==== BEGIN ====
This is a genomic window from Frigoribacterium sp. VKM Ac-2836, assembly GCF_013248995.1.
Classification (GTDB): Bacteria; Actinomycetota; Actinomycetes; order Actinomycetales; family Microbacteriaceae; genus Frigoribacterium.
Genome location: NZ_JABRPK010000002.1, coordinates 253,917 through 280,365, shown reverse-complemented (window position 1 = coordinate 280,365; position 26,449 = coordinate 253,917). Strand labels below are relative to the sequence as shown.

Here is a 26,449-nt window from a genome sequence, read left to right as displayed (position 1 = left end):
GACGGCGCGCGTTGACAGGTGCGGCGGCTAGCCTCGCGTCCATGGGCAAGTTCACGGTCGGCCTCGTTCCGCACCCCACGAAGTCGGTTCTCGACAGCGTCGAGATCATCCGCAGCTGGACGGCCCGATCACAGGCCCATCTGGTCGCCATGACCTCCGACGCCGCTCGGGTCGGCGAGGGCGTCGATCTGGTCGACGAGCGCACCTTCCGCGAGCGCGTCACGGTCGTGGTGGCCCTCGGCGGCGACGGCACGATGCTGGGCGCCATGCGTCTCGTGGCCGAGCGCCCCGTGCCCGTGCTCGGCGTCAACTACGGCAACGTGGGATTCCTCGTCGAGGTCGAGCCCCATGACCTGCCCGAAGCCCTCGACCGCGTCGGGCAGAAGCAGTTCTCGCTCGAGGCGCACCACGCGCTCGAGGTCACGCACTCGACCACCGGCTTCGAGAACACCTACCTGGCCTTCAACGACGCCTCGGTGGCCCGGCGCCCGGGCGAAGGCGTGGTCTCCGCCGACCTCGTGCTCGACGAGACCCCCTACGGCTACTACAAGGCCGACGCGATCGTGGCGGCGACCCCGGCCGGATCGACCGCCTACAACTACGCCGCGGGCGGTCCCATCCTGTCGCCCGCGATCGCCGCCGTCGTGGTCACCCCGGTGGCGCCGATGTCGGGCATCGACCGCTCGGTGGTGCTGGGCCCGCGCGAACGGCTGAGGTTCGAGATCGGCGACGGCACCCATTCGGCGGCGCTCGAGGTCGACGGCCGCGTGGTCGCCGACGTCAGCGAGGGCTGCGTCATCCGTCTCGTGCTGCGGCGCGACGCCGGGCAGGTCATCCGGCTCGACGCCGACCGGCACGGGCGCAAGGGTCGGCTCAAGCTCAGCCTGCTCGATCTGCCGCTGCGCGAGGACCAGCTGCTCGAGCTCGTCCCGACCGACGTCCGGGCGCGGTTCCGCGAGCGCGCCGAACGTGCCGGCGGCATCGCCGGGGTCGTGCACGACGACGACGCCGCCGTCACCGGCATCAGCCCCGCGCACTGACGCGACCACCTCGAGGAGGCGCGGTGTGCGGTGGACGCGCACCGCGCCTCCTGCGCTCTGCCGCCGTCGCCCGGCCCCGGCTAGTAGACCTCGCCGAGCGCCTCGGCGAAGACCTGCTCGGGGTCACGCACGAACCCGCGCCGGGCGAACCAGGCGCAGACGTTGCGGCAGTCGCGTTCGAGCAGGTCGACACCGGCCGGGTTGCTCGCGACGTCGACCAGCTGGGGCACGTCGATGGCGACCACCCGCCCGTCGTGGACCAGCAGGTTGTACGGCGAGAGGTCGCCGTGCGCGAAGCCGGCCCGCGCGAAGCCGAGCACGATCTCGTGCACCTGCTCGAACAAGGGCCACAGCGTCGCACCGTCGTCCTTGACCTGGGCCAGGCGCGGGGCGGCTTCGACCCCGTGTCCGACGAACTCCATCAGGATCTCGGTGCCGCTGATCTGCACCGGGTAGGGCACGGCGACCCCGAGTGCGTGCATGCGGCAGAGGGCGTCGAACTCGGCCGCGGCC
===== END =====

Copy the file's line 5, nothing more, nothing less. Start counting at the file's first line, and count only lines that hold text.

GACGGCGCGCGTTGACAGGTGCGGCGGCTAGCCTCGCGTCCATGGGCAAGTTCACGGTCGGCCTCGTTCCGCACCCCACGAAGTCGGTTCTCGACAGCGTCGAGATCATCCGCAGCTGGACGGCCCGATCACAGGCCCATCTGGTCGCCATGACCTCCGACGCCGCTCGGGTCGGCGAGGGCGTCGATCTGGTCGACGAGCGCACCTTCCGCGAGCGCGTCACGGTCGTGGTGGCCCTCGGCGGCGACGGCACGATGCTGGGCGCCATGCGTCTCGTGGCCGAGCGCCCCGTGCCCGTGCTCGGCGTCAACTACGGCAACGTGGGATTCCTCGTCGAGGTCGAGCCCCATGACCTGCCCGAAGCCCTCGACCGCGTCGGGCAGAAGCAGTTCTCGCTCGAGGCGCACCACGCGCTCGAGGTCACGCACTCGACCACCGGCTTCGAGAACACCTACCTGGCCTTCAACGACGCCTCGGTGGCCCGGCGCCCGGGCGAAGGCGTGGTCTCCGCCGACCTCGTGCTCGACGAGACCCCCTACGGCTACTACAAGGCCGACGCGATCGTGGCGGCGACCCCGGCCGGATCGACCGCCTACAACTACGCCGCGGGCGGTCCCATCCTGTCGCCCGCGATCGCCGCCGTCGTGGTCACCCCGGTGGCGCCGATGTCGGGCATCGACCGCTCGGTGGTGCTGGGCCCGCGCGAACGGCTGAGGTTCGAGATCGGCGACGGCACCCATTCGGCGGCGCTCGAGGTCGACGGCCGCGTGGTCGCCGACGTCAGCGAGGGCTGCGTCATCCGTCTCGTGCTGCGGCGCGACGCCGGGCAGGTCATCCGGCTCGACGCCGACCGGCACGGGCGCAAGGGTCGGCTCAAGCTCAGCCTGCTCGATCTGCCGCTGCGCGAGGACCAGCTGCTCGAGCTCGTCCCGACCGACGTCCGGGCGCGGTTCCGCGAGCGCGCCGAACGTGCCGGCGGCATCGCCGGGGTCGTGCACGACGACGACGCCGCCGTCACCGGCATCAGCCCCGCGCACTGACGCGACCACCTCGAGGAGGCGCGGTGTGCGGTGGACGCGCACCGCGCCTCCTGCGCTCTGCCGCCGTCGCCCGGCCCCGGCTAGTAGACCTCGCCGAGCGCCTCGGCGAAGACCTGCTCGGGGTCACGCACGAACCCGCGCCGGGCGAACCAGGCGCAGACGTTGCGGCAGTCGCGTTCGAGCAGGTCGACACCGGCCGGGTTGCTCGCGACGTCGACCAGCTGGGGCACGTCGATGGCGACCACCCGCCCGTCGTGGACCAGCAGGTTGTACGGCGAGAGGTCGCCGTGCGCGAAGCCGGCCCGCGCGAAGCCGAGCACGATCTCGTGCACCTGCTCGAACAAGGGCCACAGCGTCGCACCGTCGTCCTTGACCTGGGCCAGGCGCGGGGCGGCTTCGACCCCGTGTCCGACGAACTCCATCAGGATCTCGGTGCCGCTGATCTGCACCGGGTAGGGCACGGCGACCCCGAGTGCGTGCATGCGGCAGAGGGCGTCGAACTCGGCCGCGGCC